The Price of Miers

One of President George W. Bush’s endearing qualities is his willingness, perhaps even perverse eagerness, to do what he thinks is right without regard to the political consequences. Although he does tact with the political wind when necessary, on core issues: the War in Iraq or his obligation to nominate judges for the Supreme Court, Bush seems to charge off in an independent direction. The selection of White House counsel Harriet Miers for the US Supreme Court may prove to be one such decision that comes back to haunt the President.

Ms. Miers has little public record against which to measure her judicial philosophy. George Bush is most comfortable dealing with people one-on-one and his close association with Miers has apparently convinced him that she shares his judicial philosophy. For the purposes of argument let us assume the Bush has an accurate read on Miers. Let’s assume that over the next 20 years, Ms. Miers out-Scalias Judge Antonin Scalia and makes Judge Clarence Thomas look as Liberal as Judge David Souter. Let’s assume she steers the Court squarely to the right powered by an engine of brilliantly written opinions for the Court. This represents a long-term advantage for the country and an important legacy for Bush. However, much the same could have been accomplished by another pick.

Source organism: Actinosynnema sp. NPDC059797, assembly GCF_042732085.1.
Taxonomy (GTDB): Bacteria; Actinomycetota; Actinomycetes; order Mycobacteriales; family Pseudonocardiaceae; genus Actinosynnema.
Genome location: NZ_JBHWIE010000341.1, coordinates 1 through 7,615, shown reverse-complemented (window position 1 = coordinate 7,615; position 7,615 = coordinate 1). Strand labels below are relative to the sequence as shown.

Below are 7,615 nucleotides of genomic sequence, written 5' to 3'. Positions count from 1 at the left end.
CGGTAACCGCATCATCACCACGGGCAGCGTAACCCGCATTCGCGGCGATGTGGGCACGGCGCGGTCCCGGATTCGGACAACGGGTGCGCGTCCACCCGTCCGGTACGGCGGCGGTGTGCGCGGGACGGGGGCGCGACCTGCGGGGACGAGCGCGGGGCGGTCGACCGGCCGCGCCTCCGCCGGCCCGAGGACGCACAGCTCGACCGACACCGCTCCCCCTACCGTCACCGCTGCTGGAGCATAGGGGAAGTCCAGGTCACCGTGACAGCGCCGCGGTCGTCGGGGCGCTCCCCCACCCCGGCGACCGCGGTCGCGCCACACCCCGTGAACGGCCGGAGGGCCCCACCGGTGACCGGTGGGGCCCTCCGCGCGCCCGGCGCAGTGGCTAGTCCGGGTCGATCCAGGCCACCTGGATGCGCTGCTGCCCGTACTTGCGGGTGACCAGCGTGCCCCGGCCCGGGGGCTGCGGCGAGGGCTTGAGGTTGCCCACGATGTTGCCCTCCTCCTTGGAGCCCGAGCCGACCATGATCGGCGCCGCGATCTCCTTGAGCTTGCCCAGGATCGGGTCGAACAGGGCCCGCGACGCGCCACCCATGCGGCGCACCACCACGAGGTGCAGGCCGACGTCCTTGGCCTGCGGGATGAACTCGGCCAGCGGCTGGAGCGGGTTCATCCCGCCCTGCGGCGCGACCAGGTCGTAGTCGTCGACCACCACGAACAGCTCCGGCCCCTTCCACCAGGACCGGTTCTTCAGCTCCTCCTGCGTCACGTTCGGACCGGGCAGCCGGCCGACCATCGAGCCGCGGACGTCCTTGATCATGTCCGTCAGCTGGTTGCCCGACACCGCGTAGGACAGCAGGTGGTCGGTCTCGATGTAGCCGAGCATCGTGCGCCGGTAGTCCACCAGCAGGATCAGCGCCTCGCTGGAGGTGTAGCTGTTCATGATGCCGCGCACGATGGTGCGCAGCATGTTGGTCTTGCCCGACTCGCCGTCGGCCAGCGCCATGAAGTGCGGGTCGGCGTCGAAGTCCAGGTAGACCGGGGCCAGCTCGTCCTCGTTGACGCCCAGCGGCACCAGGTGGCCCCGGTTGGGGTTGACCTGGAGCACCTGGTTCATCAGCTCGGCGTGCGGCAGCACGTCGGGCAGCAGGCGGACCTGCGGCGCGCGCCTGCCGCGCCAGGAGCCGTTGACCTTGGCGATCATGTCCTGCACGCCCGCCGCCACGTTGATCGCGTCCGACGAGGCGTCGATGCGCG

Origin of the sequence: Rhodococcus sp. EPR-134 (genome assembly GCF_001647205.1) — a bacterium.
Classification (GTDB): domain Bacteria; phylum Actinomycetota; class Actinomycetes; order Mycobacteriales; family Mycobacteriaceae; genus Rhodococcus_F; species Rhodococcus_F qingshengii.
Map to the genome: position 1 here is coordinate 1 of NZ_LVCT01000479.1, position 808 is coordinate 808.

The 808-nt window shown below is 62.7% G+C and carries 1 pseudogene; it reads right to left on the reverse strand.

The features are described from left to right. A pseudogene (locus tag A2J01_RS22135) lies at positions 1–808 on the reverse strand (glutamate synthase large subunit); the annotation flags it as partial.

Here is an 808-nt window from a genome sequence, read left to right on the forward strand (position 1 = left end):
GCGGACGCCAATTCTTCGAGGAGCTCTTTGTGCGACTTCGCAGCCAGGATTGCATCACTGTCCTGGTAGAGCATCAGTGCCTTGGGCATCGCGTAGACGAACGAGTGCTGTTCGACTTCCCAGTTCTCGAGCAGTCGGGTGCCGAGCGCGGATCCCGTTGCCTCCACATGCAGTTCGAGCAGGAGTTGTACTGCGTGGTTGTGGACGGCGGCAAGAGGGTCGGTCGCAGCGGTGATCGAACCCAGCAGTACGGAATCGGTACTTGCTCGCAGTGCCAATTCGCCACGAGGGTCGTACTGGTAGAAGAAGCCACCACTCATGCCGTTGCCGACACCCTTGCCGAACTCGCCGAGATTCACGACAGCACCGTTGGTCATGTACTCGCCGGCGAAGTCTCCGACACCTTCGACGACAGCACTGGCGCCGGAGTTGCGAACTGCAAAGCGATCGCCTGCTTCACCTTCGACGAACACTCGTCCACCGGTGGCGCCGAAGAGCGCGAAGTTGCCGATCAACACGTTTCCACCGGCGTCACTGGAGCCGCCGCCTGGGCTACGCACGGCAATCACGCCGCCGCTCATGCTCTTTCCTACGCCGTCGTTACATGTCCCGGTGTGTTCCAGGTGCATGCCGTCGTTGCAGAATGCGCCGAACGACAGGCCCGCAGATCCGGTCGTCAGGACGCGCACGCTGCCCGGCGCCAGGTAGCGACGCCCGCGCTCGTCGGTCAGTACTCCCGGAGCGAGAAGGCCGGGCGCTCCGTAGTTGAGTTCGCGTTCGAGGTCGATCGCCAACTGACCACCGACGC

Assuming that Bush wished to bow at the altar of identity politics and wanted to appoint a woman to fill the seat vacated by Sandra Day O’Connor, there is a bench of female judges with clearly Conservative judicial records from Judges Priscilla R. Owen to Judge Janice Rogers Brown that would have enraged Democrats and elated Conservatives. President Bush has manufactured a “perfect storm” to move the Supreme Court to the right. Republicans have a strong majority in the Senate and have maneuvered Democrats into a political corner making it difficult to sustain a filibuster. Bush have could pick almost anyone he wanted, and Conservative lips were drooling in anticipation.

Now Bush picks a virtual unknown. He has to persuade fellow Conservatives that she is indeed picking a Conservative. Moreover, Conservatives are right to want a rock-solid judicial Conservative whose judicial philosophy has remained consistent over time. It is too easy for casual Conservatives to melt under the Liberal spotlight of Washington, where Conservatives are often lonely voices.

Even if Bush proves prescient in his choice of Miers, he will likely pay a price twelve months from now in the mid-term elections. It takes time for us to really know about a judge. Baring some spectacularly Conservative decisions led by Miers in the next year, Conservatives will have to swallow disappointment in grudgingly and reluctantly supporting Bush’s choice. Mid-term elections are often decided by the energy of partisans. Depressed and disillusioned Conservatives will not have the sort of energy required for a strong turnout in the mid-term elections. Miers had better prove to be as Conservative as Bush says she is because she is coming at a very dear political price.

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